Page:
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Hormone Disorders

Hormones are chemical messengers that are secreted by glands and regulate many functions as part of the endocrine system in the body.

The endocrine system has a complex system of checks and balances to make sure that hormone levels in the body are at normal levels. Hormone disorders occur when a gland produces too much or too little of a hormone. Hormone disorders can be caused by many things, including being exposed to certain chemicals in the environment. For more information, see Hormone Disorders and the Environment

Thyroid Disorders

The thyroid is one of the major glands of the endocrine system. The thyroid is a butterfly-shaped gland located just below the Adam's apple. The hormones the thyroid produces primarily control metabolism. Their levels can affect a person's physical energy, temperature, weight, and mood. Most thyroid disorders are usually related to the gland producing too little thyroid hormone (hypothyroidism) or too much thyroid hormone (hyperthyroidism), and can be treated.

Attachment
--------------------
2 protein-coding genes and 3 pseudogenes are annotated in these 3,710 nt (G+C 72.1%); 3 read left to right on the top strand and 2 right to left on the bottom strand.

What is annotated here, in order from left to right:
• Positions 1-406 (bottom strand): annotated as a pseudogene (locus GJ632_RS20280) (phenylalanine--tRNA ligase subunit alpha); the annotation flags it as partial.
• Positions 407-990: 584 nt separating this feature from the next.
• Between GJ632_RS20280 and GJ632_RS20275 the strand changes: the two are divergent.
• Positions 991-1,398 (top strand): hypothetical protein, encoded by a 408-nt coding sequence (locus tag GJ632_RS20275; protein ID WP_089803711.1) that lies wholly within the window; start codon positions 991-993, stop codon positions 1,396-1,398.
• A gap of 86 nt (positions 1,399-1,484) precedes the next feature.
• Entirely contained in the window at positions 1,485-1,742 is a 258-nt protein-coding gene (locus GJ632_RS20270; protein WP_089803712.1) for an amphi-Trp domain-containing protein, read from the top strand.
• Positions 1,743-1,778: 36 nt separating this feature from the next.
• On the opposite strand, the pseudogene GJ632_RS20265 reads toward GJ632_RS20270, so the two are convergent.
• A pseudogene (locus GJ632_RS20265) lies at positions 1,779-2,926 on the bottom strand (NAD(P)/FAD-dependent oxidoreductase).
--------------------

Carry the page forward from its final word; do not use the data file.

Congenital hypothyroidism (CH) occurs when a baby is born without the ability to produce adequate thyroid hormone. This can be caused by a defect in the gland, issues with thyroid metabolism, or an iodine deficiency. Thyroid hormones are essential for healthy growth and brain development, so newborn screening programs test for CH at birth. Children with CH can lead healthy lives with treatment.